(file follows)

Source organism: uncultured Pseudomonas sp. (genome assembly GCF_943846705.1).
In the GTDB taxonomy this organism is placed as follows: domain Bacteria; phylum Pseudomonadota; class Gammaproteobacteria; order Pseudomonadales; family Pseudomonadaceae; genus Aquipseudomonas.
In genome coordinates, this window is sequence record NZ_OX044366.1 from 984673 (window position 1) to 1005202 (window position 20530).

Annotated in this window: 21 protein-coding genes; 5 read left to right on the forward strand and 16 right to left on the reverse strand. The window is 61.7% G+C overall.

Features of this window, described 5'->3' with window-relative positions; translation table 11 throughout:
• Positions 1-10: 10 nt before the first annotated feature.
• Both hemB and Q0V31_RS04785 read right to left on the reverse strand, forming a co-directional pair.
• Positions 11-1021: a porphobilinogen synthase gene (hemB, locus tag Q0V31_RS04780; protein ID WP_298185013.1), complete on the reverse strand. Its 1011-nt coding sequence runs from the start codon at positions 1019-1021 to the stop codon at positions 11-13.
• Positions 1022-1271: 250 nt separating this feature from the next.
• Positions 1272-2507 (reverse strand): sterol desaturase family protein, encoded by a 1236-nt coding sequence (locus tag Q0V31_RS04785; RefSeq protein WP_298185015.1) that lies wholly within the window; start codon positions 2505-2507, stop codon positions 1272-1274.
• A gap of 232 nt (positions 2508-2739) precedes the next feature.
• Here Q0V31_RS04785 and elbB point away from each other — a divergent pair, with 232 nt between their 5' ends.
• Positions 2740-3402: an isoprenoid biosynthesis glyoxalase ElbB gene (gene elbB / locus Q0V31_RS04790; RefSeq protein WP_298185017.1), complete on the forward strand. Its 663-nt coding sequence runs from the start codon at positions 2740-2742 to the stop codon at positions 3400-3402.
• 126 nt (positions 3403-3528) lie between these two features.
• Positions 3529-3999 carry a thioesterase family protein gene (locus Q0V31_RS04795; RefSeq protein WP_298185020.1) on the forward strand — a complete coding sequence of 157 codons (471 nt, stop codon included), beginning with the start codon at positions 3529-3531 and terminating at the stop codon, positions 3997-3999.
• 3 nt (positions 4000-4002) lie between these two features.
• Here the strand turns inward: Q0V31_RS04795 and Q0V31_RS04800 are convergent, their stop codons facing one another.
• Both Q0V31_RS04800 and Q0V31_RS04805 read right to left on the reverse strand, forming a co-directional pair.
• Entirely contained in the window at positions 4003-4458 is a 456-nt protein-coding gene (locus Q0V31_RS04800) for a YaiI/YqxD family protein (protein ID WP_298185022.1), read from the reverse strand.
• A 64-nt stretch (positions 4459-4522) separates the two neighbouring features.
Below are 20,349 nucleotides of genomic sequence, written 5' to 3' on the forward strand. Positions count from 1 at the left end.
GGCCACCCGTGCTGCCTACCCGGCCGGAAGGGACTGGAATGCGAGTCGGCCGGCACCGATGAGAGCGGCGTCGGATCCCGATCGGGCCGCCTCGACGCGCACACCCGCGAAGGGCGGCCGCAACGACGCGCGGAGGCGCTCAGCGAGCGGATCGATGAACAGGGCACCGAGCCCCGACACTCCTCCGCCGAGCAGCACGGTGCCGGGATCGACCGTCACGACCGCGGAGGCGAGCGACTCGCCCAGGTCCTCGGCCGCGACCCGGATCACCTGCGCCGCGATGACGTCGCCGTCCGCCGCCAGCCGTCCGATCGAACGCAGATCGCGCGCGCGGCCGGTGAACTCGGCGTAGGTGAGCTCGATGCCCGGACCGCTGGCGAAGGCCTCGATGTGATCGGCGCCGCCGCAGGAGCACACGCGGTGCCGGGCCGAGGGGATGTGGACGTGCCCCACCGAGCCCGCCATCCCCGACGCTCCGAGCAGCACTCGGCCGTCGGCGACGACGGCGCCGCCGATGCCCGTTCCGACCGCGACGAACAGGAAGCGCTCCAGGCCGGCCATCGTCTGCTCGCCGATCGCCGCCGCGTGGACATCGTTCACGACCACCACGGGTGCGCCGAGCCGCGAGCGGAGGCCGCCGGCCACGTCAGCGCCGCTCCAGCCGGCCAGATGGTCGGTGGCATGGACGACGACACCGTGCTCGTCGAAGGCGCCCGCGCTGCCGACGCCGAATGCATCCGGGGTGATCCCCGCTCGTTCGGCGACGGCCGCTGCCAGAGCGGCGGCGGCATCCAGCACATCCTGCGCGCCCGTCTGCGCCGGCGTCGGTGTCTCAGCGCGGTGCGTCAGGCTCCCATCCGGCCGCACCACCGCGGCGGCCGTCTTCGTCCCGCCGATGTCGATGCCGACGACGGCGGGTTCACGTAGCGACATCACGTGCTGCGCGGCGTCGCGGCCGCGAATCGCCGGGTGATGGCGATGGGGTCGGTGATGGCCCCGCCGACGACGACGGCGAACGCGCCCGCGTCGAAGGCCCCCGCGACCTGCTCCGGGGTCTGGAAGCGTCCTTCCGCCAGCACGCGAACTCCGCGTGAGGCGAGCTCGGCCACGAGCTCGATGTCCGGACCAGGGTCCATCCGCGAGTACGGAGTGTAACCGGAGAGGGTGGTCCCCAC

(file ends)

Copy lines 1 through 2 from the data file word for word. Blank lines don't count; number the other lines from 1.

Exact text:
Source organism: uncultured Pseudomonas sp. (genome assembly GCF_943846705.1).
In the GTDB taxonomy this organism is placed as follows: domain Bacteria; phylum Pseudomonadota; class Gammaproteobacteria; order Pseudomonadales; family Pseudomonadaceae; genus Aquipseudomonas.